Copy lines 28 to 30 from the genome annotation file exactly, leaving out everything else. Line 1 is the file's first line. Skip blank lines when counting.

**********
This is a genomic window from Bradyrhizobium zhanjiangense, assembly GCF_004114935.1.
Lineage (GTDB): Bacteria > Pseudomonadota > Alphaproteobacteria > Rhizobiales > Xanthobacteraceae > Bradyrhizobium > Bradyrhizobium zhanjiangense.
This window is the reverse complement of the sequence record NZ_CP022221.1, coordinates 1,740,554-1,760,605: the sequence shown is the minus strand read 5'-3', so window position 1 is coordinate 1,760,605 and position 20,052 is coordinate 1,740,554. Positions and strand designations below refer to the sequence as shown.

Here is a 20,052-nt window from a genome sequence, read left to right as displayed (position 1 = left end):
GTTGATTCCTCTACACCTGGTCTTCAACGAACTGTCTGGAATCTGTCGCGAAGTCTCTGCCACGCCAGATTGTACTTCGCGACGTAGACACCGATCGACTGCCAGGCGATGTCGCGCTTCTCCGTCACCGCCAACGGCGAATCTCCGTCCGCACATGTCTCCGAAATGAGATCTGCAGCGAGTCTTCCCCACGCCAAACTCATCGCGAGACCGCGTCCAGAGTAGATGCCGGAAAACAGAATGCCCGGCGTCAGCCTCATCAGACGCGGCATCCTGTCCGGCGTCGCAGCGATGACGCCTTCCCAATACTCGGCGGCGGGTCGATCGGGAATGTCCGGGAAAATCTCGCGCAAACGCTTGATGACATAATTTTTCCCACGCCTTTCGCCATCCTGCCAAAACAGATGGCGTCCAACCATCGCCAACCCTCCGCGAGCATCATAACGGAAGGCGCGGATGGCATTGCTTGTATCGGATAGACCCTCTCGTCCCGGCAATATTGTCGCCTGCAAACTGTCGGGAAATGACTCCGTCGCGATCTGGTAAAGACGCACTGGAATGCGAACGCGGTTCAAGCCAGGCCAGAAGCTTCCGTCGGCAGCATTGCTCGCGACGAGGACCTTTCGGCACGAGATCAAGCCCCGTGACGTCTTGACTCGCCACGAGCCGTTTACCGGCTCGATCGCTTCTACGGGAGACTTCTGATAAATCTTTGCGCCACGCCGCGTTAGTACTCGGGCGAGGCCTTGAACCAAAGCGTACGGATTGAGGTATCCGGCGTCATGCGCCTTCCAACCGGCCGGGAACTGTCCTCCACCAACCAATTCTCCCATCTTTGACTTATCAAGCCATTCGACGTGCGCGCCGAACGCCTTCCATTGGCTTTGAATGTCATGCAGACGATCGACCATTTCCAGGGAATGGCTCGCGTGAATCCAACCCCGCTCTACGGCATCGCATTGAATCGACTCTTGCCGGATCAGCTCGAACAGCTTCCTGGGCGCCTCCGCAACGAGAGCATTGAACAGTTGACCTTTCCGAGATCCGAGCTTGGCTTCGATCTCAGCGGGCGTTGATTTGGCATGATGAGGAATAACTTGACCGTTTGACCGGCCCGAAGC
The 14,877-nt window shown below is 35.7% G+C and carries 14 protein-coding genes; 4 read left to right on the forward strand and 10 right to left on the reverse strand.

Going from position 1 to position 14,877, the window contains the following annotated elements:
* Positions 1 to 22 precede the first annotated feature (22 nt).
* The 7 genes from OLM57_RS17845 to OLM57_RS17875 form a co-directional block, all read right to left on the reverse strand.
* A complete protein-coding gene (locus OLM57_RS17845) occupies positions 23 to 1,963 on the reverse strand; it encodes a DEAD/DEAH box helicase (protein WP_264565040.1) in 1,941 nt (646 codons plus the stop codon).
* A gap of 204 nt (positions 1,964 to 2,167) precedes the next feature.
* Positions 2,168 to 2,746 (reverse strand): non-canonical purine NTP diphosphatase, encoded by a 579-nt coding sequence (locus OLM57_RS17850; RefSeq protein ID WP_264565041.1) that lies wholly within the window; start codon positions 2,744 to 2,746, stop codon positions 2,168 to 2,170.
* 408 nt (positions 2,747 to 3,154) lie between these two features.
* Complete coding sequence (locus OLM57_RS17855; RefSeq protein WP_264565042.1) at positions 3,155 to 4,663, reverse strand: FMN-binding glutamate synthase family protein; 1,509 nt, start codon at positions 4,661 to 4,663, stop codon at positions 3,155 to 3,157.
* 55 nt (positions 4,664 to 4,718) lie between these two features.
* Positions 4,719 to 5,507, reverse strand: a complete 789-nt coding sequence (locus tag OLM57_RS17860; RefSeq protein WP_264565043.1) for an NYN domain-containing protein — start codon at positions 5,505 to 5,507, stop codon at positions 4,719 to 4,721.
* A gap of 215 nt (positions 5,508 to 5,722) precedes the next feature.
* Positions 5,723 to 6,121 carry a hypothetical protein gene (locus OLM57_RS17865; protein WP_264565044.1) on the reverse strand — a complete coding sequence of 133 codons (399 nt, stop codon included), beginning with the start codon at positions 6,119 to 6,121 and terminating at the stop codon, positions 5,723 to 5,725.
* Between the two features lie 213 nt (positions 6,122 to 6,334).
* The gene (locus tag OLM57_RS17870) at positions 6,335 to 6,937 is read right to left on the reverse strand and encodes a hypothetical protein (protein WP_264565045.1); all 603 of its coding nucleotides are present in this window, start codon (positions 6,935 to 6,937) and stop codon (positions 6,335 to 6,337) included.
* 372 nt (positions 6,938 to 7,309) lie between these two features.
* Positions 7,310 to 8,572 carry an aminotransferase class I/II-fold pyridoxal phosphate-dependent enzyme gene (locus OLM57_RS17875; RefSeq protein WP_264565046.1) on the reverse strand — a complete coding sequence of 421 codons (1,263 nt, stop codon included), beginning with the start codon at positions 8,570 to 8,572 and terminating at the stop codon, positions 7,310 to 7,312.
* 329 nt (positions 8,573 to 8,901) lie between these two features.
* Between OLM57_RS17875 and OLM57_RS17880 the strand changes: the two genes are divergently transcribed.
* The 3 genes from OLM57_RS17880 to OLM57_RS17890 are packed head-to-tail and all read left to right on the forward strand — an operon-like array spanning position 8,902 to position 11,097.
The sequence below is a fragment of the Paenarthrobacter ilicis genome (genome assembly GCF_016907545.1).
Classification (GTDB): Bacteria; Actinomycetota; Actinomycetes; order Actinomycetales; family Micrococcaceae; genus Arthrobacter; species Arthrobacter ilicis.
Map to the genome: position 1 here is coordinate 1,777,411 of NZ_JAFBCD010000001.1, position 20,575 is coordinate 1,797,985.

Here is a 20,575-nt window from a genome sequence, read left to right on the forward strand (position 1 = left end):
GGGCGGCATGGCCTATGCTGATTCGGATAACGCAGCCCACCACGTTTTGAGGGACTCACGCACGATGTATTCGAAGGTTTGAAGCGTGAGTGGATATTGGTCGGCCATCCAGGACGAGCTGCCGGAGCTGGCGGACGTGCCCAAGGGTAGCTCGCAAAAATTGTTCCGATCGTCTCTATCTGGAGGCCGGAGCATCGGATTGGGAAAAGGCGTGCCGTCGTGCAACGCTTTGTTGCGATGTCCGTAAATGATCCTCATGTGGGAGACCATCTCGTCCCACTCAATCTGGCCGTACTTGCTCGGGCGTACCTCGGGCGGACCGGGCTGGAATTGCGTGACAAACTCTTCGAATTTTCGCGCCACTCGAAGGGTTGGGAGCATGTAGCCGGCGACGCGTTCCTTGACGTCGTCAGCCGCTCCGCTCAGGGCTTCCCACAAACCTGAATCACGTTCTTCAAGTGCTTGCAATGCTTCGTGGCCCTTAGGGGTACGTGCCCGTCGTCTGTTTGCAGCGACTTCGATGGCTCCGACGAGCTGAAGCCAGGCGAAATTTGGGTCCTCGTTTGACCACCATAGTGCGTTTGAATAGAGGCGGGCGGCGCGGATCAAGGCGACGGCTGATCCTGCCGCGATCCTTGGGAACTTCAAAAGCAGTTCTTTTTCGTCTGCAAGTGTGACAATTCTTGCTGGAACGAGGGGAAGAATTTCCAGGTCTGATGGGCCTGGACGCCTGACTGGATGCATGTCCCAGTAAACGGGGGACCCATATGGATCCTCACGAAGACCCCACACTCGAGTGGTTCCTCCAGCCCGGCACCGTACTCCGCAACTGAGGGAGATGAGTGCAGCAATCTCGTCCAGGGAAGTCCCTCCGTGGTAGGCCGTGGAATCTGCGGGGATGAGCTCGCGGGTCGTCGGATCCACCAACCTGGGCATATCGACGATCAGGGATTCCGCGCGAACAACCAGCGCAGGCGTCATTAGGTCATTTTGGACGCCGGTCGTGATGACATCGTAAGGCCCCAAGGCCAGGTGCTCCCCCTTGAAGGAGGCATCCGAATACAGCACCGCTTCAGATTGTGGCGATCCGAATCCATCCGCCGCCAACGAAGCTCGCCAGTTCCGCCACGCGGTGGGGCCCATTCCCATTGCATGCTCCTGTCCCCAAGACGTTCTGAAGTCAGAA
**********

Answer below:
Map to the genome: position 1 here is coordinate 1,777,411 of NZ_JAFBCD010000001.1, position 20,575 is coordinate 1,797,985.

Here is a 20,575-nt window from a genome sequence, read left to right on the forward strand (position 1 = left end):
GGGCGGCATGGCCTATGCTGATTCGGATAACGCAGCCCACCACGTTTTGAGGGACTCACGCACGATGTATTCGAAGGTTTGAAGCGTGAGTGGATATTGGTCGGCCATCCAGGACGAGCTGCCGGAGCTGGCGGACGTGCCCAAGGGTAGCTCGCAAAAATTGTTCCGATCGTCTCTATCTGGAGGCCGGAGCATCGGATTGGGAAAAGGCGTGCCGTCGTGCAACGCTTTGTTGCGATGTCCGTAAATGATCCTCATGTGGGAGACCATCTCGTCCCACTCAATCTGGCCGTACTTGCTCGGGCGTACCTCGGGCGGACCGGGCTGGAATTGCGTGACAAACTCTTCGAATTTTCGCGCCACTCGAAGGGTTGGGAGCATGTAGCCGGCGACGCGTTCCTTGACGTCGTCAGCCGCTCCGCTCAGGGCTTCCCACAAACCTGAATCACGTTCTTCAAGTGCTTGCAATGCTTCGTGGCCCTTAGGGGTACGTGCCCGTCGTCTGTTTGCAGCGACTTCGATGGCTCCGACGAGCTGAAGCCAGGCGAAATTTGGGTCCTCGTTTGACCACCATAGTGCGTTTGAATAGAGGCGGGCGGCGCGGATCAAGGCGACGGCTGATCCTGCCGCGATCCTTGGGAACTTCAAAAGCAGTTCTTTTTCGTCTGCAAGTGTGACAATTCTTGCTGGAACGAGGGGAAGAATTTCCAGGTCTGATGGGCCTGGACGCCTGACTGGATGCATGTCCCAGTAAACGGGGGACCCATATGGATCCTCACGAAGACCCCACACTCGAGTGGTTCCTCCAGCCCGGCACCGTACTCCGCAACTGAGGGAGATGAGTGCAGCAATCTCGTCCAGGGAAGTCCCTCCGTGGTAGGCCGTGGAATCTGCGGGGATGAGCTCGCGGGTCGTCGGATCCACCAACCTGGGCATATCGACGATCAGGGATTCCGCGCGAACAACCAGCGCAGGCGTCATTAGGTCATTTTGGACGCCGGTCGTGATGACATCGTAAGGCCCCAAGGCCAGGTGCTCCCCCTTGAAGGAGGCATCCGAATACAGCACCGCTTCAGATTGTGGCGATCCGAATCCATCCGCCGCCAACGAAGCTCGCCAGTTCCGCCACGCGGTGGGGCCCATTCCCATTGCATGCTCCTGTCCCCAAGACGTTCTGAAGTCAGAA